Digital Painting with Simon Boxer

You might have seen a recently in the newsfeed we posted about Digital Painter Simon Boxer. Simon is a freelance concept artist, digital painter and graphic designer living in Perth. He’s worked on numerous independent game projects, and has over 2 years professional experience in the games industry as a concept artist and graphic designer at Interzone Games.

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What have you been up to lately?
In short, a lot! I do indie game development with a group known as RocketHands, as well as freelancing and exhibiting. The most time consuming thing recently was organising my first solo exhibition, which opened just a few weeks ago. I’m still managing the fallout from that to some degree, tying up loose ends with sales and orders. I took a cancellation slot at a local gallery with 3 weeks notice, so had to do all the promotion in that time. I also had to finish the artwork – I figure that’s generally a prerequisite for an exhibition. It consisted of 14 pieces in total, about 80% done at the time. All in all, I guess you could say I like a challenge. This week I’ve been mostly focussed on a 40″ x 70″ commissioned digital painting, which is bigger than anything I’ve previously made. My computer isn’t too pleased about it.

How did you first get into digital painting?
I studied graphic design and that gave me a little insight into the software, but it was really the aid of conceptart.org that educated me in the ways of digital painting and fine art fundamentals. I hung out there with aspirations of being a concept artist for videogames. A year later (2007) I was hired as a concept artist at Interzone Games, only to leave in March this year to try my hand at being self-directed and exhibiting artwork.

How is a typical piece created? how do you start and what techniques do you use?
I have multiple processes, but the constant is periodically darting between Painter and Photoshop. For ‘finished’ artworks, as opposed to sketches or conceptual illustrations, I usually have one or more photo references. They could be posing references or even simply for a colour palette/lighting. I’ll roughly draw the basic scene onto a blank digital canvas (or scan a pencil sketch) then block in the colours and refine it until I’m happy, finally removing the original, messy linework. At some point during this process my cat will come yowling for attention and then proceed to walk on the keyboard. He likes to help.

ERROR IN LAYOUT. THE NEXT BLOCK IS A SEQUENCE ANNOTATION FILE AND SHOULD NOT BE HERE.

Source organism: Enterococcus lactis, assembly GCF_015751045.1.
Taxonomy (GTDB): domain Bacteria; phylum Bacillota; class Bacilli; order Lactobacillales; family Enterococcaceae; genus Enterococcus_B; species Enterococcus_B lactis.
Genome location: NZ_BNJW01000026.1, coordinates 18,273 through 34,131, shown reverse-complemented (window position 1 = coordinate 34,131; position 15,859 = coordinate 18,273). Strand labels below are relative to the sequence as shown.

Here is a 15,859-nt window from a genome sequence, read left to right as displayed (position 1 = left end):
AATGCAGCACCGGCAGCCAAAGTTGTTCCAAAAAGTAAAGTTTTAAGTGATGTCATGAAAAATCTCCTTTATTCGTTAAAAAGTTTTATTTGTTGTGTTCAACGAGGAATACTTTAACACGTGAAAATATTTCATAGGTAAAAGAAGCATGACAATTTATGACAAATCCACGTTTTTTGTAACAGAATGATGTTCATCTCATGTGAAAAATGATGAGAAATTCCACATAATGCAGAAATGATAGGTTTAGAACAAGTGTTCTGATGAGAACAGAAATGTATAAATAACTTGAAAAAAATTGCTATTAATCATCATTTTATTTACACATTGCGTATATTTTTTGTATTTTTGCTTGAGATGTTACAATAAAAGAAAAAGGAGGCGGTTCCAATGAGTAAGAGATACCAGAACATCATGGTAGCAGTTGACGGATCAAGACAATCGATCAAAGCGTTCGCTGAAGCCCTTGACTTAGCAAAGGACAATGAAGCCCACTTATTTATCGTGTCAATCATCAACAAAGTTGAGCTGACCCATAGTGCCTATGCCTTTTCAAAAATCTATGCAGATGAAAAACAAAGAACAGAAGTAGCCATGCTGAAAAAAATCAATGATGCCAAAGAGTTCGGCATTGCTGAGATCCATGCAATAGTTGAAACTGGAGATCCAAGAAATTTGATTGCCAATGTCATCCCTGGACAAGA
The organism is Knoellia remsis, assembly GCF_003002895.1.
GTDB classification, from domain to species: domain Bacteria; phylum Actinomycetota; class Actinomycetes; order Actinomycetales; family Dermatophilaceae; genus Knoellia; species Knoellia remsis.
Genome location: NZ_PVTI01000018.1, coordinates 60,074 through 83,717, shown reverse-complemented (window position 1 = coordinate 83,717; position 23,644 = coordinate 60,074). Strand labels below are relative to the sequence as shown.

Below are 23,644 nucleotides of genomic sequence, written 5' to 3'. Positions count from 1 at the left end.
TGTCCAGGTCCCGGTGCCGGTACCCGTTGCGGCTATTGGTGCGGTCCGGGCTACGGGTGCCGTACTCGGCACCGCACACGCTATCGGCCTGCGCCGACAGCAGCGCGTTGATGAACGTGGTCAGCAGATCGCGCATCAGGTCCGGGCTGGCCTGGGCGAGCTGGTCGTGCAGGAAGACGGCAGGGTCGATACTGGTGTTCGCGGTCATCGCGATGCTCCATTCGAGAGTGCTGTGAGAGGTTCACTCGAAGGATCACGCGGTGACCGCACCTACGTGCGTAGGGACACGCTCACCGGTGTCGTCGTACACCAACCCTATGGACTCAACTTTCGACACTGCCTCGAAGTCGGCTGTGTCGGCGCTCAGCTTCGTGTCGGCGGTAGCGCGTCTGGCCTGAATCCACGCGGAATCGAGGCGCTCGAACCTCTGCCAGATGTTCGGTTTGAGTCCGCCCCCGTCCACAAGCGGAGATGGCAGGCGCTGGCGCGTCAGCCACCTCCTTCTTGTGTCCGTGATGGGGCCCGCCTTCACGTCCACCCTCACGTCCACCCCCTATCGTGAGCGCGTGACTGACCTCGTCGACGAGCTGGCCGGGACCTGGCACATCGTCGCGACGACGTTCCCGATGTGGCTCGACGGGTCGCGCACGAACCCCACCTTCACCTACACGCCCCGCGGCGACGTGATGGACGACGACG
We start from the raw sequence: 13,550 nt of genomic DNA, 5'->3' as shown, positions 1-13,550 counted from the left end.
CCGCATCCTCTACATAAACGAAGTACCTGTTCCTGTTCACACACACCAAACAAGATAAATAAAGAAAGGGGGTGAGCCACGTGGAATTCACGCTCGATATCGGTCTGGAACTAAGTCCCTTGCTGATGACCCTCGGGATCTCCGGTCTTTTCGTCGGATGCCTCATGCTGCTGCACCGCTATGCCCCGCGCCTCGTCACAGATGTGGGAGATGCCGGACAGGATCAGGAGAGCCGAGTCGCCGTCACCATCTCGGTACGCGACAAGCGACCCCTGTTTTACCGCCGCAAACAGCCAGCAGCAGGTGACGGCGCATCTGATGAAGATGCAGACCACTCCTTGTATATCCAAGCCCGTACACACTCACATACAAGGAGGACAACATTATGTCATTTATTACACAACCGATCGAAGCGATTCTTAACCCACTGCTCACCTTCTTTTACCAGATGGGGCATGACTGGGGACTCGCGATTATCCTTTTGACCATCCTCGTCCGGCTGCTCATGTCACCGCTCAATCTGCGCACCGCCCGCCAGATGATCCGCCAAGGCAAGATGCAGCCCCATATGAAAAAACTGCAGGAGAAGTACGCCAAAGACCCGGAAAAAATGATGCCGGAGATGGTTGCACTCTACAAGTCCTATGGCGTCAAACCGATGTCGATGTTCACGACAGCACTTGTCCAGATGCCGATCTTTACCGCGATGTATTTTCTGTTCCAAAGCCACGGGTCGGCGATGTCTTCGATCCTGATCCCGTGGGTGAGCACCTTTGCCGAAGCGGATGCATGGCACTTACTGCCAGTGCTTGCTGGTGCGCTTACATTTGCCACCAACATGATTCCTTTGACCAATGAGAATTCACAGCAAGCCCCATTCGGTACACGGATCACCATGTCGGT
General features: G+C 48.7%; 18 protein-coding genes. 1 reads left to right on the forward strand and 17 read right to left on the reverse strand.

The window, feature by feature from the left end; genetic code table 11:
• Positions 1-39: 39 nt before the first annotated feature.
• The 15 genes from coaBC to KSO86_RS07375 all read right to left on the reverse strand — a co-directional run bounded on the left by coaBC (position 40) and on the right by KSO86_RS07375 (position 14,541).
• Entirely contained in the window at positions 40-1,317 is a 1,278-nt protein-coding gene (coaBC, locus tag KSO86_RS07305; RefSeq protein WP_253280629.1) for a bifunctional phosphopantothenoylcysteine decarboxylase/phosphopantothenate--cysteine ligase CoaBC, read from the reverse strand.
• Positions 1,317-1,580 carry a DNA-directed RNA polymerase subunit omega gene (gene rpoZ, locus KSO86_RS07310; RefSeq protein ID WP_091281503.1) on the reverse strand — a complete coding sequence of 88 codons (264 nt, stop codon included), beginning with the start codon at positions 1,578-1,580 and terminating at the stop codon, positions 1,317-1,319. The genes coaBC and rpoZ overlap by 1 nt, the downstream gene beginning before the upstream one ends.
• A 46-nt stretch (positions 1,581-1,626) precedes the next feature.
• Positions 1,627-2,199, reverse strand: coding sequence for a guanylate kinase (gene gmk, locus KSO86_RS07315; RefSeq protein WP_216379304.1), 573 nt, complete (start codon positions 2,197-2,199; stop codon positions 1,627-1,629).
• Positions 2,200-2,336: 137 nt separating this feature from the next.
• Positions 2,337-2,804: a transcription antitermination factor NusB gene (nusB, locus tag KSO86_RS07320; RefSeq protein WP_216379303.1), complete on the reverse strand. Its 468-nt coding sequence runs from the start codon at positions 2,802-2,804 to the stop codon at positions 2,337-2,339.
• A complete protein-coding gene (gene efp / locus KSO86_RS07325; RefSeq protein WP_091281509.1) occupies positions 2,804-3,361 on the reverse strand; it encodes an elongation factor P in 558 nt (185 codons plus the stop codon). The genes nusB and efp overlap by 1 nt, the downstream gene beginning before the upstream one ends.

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What do you find most challenging about this technique?
Tough question. I believe the most challenging parts of making an artwork are derived from beyond the tools themselves. Such as idea development. Encorporating rich, intertwined narrative or a solid concept behind the painting is very challenging, and I’m still trying to push myself in this realm. Mainly as an aside from my commercial work, these images typically surface through my sketch blog.

Do you have a favourite artist, or artists?
I have many! I seem to be drawn to certain French illustrators/artists I’ve seen on forums. I love Veronique Meignaud. I don’t understand what she writes on her blog but there are lots of pretty pictures, and she’s a little bit sexy, too. Nic Klein is another brilliant mind I’ve admired for a long time. I think I could pinpoint one artist that exposed me to concept art, though, and that’s Nicolas Ferrand. I stumbled across his work, which was very painterly at the time, and followed his virtual trail to discover more about this mysterious “concept artist” profession.

Where do you find inspiration?
Definitely from life. I paint about things happening around me, sensations, thoughts, places I’ve been, and general musings on the here and now. I have a pretty unreliable memory so I think the notion of a visual diary actually applies to me.

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What are you reading/watching/listening to/browsing at the moment?
I always have a lot of tabs open, some of which currently include Sia‘s tour details, TED.com talks on creativity, Nedroid picture daily – one of my favourite webcomics, and of course the Australian Edge webby ;)
As far as music goes, Muse’s newie bodes pretty well with me, and local Perth band The Preytells released their debut album last week. I’ve been listening to a lot of that lately. It’s brilliant, check it out.

What can we expect to see from you in the future?
Something different! I don’t know what yet. I’m thinking I might make a push towards doing more illustrative work, but I’m up for whatever drifts my way. Exhibition-wise I’ve got a group show in the works with some very talented Perth artists. It’s looking like it’s on track for December, but I’m awaiting various confirmations. Keep an eye on my blog for upcoming show details.

Links:
Portfolio: www.simonboxer.com
Sketch blog: www.facepocalypse.com

comments

  1. [...] was contacted recently by Australian Edge to do an interview for a feature, so I plunged in and responded to their questions in the wee hours of last Thursday night. I may or may not have been moderately drunk* when I [...]

    FACEPOCALYPSE » Blog Archive » Australian Edge interview, October 13th, 2009 at 5:18 pm

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